SPEC Kit 324: Collecting Global Resources  · 39
11. If your library has a distinct unit(s) for global resources collection management and public services,
when was the unit created? N=25
Year created: 1902 to 2009
Before 1950 7
1950–1999 17
2000–2009 3
12. If your library does not have a distinct unit(s) for global resources collection management and
public services, do you anticipate creating such a unit in the next five years? N=45
Yes 1 2%
No 44 98%
13. If your library has reorganized to create distinct public service units, please describe briefly what
the structure was before and after reorganization; what were the goals of the reorganization;
whether the impetus for reorganization come from outside or within the library organization;
whether outreach and access improved as a result of the reorganization, etc. N=20
A separate East Asia Library (for CJK, plus Tibetan and Mongolian), complete with collections and collection
development, reference, and technical services staff, was established in 1976. A separate International Studies division
(supporting Slavic and East European, Near Eastern, South Asian, and Southeast Asian collections) was established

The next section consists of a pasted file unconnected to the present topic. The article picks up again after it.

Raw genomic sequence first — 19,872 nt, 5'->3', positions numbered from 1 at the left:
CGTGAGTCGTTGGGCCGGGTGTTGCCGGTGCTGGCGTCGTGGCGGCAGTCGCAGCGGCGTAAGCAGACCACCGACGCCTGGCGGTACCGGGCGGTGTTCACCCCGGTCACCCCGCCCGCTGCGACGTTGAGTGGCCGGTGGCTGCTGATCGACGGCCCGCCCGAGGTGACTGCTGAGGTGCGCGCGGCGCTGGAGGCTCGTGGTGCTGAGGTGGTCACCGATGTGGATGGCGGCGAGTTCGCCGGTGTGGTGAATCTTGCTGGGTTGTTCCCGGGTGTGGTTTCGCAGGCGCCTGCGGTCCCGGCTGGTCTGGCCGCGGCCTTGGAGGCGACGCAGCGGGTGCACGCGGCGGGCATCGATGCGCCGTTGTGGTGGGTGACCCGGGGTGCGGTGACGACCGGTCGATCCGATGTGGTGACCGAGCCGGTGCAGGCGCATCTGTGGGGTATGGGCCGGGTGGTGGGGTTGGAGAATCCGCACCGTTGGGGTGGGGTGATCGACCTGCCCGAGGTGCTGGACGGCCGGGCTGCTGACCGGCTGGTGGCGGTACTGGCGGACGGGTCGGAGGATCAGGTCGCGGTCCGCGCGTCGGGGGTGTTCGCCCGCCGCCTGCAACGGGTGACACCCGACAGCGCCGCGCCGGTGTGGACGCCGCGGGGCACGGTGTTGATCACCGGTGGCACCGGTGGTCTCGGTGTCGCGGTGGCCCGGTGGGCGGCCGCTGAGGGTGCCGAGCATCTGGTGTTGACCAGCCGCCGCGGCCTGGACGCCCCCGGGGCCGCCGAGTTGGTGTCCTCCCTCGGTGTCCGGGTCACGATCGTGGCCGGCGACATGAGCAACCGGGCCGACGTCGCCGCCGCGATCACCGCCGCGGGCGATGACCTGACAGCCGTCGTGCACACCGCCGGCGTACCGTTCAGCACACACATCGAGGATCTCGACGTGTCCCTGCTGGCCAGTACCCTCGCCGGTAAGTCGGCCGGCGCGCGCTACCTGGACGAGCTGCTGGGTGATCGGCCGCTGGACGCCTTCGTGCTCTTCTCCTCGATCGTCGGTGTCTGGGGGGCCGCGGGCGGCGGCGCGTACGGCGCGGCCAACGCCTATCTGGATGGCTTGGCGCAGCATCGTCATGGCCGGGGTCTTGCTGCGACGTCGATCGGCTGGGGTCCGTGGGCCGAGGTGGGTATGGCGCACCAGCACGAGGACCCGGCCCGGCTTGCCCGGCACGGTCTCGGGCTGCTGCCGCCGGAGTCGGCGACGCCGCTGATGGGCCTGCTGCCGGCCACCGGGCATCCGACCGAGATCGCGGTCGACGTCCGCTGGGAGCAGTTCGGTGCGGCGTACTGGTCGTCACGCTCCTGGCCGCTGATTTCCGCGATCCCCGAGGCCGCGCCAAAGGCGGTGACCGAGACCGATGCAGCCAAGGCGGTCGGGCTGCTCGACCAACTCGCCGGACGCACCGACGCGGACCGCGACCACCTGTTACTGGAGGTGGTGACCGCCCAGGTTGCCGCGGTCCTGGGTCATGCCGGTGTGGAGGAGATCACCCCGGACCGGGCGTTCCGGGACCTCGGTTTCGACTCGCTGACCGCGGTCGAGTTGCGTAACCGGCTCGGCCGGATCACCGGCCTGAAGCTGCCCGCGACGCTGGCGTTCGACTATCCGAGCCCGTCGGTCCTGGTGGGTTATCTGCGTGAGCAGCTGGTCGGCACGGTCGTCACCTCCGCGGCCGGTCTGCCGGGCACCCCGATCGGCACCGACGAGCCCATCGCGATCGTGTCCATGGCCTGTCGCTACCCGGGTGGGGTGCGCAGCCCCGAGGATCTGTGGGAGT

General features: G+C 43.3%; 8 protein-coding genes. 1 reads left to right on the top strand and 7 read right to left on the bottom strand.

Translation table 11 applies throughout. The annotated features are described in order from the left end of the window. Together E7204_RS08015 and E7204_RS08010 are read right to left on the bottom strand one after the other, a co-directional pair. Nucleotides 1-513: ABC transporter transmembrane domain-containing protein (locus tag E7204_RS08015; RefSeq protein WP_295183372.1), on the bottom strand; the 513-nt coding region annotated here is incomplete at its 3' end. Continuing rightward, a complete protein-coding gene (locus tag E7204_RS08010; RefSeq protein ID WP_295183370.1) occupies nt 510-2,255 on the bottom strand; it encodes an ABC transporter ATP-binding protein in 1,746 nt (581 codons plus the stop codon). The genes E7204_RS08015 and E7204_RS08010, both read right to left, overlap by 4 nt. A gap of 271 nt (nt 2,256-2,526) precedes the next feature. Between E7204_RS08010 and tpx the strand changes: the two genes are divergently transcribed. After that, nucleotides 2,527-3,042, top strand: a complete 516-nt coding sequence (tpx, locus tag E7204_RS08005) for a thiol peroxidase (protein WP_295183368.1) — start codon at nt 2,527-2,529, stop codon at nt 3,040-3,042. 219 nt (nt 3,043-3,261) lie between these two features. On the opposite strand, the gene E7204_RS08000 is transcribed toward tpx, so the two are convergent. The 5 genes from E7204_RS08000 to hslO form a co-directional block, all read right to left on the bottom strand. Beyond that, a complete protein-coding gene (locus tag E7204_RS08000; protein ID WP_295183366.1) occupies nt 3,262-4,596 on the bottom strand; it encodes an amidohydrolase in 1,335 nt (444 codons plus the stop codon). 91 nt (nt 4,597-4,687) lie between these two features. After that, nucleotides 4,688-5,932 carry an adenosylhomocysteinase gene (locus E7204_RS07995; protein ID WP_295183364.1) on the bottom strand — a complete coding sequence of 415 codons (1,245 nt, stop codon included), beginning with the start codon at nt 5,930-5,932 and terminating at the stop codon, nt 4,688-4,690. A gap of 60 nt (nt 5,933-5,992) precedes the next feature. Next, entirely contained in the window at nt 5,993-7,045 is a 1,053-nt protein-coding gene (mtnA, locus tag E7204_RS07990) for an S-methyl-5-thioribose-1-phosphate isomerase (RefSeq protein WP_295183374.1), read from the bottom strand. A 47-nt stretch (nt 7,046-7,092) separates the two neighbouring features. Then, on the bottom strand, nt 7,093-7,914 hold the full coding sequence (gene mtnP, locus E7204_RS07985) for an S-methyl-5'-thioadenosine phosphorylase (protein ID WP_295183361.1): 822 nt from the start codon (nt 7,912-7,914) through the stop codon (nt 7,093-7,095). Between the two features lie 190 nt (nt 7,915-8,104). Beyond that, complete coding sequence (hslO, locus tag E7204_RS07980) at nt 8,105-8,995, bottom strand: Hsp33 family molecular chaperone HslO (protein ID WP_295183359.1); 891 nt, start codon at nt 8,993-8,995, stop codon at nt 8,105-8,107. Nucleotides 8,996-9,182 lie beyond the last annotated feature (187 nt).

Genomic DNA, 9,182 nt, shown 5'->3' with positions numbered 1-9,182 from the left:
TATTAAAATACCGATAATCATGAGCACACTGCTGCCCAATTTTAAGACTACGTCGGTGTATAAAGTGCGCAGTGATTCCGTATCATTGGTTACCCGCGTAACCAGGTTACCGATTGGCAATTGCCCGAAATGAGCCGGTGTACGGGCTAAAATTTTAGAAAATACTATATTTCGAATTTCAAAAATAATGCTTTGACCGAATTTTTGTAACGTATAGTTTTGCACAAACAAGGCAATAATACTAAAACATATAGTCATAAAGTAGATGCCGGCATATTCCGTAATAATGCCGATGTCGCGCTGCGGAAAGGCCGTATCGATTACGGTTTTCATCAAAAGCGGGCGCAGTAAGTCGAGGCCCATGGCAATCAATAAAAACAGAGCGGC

about the same time to bring together librarians and staff with expertise in these areas and languages. However, the
resources for these areas are integrated into the campus’s main library collections.
Africana, East Asia, and Southeast Asia were major areas of collecting emphasis, and subject specialists representing
these areas were brought together on one floor of the library in the Center for International Collections. The impetus
came from within the organization. The concept was to bring select staff with an “international focus” together in one
unit to improve efficiency and service.
Area studies is managed by the Associate Director for Special Collections and Area Studies. This unit was created in
2011. Previously, area studies librarians were integrated into the Public Services division at Ohio State. Too soon to
estimate any changes based on this reorganization.
Before, we had a Subject and Area Librarians Unit, a Research Collections Reference Department, and an Information
Commons, etc. After, we created new departments: Area Studies, Arts/Humanities, Social Sciences, Sciences, and
interdisciplinary working groups to be affiliated with each department; Goal: Recognizing that users visit libraries less
and increasingly access information remotely, with the new structure we hope to be able to develop more targeted,
personalized library services and increase our outreach activities. This new approach goes hand-in-hand with the notion
that collections are a public service (rather than an end in themselves).
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